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Library Services 2023-24

This guide explains how you can access library services and resources, updated for the 2023-24 academic year. It includes information about hours & services available for students, faculty, and guests at the Elihu Burritt Library.

Library Instruction Services

Library Instruction Services In-person and Online flyer explaining what information literacy instruction librarians can provide for faculty

What is Information Literacy Instruction?

Information literacy instruction for students teaches skills in identifying information needs, finding information, evaluating it, and using it appropriately and ethically.

Our instruction is informed by evidence-based research and practice organized into six frames of learning (the Information Literacy Framework for Higher Education) created by information professionals at the Association of College and Research Libraries (ACRL). To provide insight on what might be included at the IL instruction sessions, here are the six frames and examples of the knowledge practices associated with each frame:

Information Literacy Frame

(Listed alphabetically, not sequentially to the research process)

 Knowledge Practices Examples       Associated with each Frame

(Complete list here)
Authority is Constructed and Contextual
  • define different types of authority, such as subject expertise (e.g., scholarship), societal position (e.g., public office or title), or special experience (e.g., participating in a historic event);
  • use research tools and indicators of authority to determine the credibility of sources, understanding the elements that might temper this credibility;
  • understand that many disciplines have acknowledged authorities in the sense of well-known scholars and publications that are widely considered “standard,” and yet, even in those situations, some scholars would challenge the authority of those sources;
  • acknowledge they are developing their own authoritative voices in a particular area and recognize the responsibilities this entails, including seeking accuracy and reliability, respecting intellectual property, and participating in communities of practice;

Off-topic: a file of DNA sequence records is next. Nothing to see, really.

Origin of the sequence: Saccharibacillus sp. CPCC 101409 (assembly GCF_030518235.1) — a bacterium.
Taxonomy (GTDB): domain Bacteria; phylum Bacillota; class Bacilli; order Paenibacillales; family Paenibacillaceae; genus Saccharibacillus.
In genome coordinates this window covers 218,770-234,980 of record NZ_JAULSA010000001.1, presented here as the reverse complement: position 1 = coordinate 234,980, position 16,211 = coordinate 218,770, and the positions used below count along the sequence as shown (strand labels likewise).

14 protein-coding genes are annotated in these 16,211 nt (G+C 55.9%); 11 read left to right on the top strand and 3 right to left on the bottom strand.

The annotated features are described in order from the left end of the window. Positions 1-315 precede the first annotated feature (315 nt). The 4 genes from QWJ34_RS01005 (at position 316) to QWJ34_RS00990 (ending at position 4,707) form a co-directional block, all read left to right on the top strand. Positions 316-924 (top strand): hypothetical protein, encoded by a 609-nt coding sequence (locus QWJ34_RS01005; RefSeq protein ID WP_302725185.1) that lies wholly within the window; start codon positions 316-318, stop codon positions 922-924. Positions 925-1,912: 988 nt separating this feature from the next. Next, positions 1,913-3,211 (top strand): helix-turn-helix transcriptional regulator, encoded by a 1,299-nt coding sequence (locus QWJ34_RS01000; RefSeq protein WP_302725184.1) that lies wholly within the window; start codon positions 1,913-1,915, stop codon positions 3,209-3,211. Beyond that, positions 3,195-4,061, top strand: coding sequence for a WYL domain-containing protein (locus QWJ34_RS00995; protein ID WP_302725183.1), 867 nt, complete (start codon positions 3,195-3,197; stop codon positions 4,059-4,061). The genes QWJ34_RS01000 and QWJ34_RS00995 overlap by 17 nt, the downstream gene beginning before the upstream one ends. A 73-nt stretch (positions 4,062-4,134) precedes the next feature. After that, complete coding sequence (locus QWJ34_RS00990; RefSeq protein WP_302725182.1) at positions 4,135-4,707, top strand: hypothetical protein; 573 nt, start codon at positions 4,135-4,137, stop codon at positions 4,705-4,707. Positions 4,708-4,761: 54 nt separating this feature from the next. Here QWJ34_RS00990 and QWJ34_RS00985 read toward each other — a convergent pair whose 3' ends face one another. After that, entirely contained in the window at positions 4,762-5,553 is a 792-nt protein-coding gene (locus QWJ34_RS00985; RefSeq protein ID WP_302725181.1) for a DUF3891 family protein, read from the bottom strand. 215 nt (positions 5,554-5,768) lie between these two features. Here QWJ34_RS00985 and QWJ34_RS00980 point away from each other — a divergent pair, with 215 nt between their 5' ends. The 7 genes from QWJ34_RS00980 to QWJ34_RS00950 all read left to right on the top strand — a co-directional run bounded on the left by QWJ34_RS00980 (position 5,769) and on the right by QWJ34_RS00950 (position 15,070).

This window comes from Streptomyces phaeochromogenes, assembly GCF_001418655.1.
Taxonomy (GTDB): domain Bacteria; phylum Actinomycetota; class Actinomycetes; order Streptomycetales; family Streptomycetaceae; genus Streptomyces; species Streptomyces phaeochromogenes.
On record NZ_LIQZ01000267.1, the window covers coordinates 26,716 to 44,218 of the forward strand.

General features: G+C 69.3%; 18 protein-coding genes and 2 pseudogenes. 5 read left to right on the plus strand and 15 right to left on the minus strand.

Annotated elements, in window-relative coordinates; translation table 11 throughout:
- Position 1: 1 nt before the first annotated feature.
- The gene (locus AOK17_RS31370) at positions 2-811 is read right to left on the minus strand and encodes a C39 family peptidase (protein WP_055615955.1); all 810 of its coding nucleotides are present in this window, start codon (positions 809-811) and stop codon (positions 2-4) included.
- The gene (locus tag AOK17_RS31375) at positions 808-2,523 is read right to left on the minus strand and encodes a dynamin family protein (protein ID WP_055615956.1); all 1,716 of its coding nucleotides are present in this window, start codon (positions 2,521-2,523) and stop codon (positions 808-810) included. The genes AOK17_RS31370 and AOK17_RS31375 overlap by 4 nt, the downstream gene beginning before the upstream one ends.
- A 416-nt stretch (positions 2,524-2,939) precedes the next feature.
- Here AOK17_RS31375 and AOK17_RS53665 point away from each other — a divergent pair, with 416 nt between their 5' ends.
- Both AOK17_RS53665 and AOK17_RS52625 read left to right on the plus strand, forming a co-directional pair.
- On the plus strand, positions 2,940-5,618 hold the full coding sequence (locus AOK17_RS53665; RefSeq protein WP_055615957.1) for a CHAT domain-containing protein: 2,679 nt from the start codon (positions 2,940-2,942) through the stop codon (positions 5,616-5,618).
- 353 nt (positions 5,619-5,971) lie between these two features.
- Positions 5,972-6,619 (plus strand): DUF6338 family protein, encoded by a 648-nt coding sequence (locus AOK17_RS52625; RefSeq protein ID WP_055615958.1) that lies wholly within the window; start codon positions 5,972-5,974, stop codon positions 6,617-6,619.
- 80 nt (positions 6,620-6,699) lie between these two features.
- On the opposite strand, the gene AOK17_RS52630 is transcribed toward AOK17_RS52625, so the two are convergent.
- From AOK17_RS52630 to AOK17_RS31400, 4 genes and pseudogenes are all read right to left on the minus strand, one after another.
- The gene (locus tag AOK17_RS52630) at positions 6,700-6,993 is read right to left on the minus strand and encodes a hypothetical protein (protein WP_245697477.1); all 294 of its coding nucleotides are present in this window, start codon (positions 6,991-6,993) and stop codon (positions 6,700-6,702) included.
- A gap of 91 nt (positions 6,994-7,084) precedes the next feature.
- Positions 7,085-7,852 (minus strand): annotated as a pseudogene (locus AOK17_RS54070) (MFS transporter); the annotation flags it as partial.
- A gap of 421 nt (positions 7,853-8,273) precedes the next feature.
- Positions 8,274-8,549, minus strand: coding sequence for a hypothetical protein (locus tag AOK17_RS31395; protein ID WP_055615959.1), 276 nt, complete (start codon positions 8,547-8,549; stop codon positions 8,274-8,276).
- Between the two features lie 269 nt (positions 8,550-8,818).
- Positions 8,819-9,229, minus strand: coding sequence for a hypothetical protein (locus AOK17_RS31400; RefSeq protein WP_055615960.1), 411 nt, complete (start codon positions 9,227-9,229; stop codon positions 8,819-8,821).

Information Creation as a Process
  • articulate the capabilities and constraints of information developed through various creation processes;
  • assess the fit between an information product’s creation process and a particular information need;
  • articulate the traditional and emerging processes of information creation and dissemination in a particular discipline;
Information Has Value
  • give credit to the original ideas of others through proper attribution and citation;
  • articulate the purpose and distinguishing characteristics of copyright, fair use, open access, and the public domain;
  • understand how and why some individuals or groups of individuals may be underrepresented or systematically marginalized within the systems that produce and disseminate information;
  • recognize issues of access or lack of access to information sources;
  • make informed choices regarding their online actions in full awareness of issues related to privacy and the commodification of personal information.
Research as Inquiry
  • formulate questions for research based on information gaps or on reexamination of existing, possibly conflicting, information;
  • determine an appropriate scope of investigation;
  • monitor gathered information and assess for gaps or weaknesses;
  • synthesize ideas gathered from multiple sources;
  • draw reasonable conclusions based on the analysis and interpretation of information.
Scholarship as Conversation
  • contribute to scholarly conversation at an appropriate level, such as local online community, guided discussion, undergraduate research journal, conference presentation/poster session;
  • critically evaluate contributions made by others in participatory information environments;
  • summarize the changes in scholarly perspective over time on a particular topic within a specific discipline;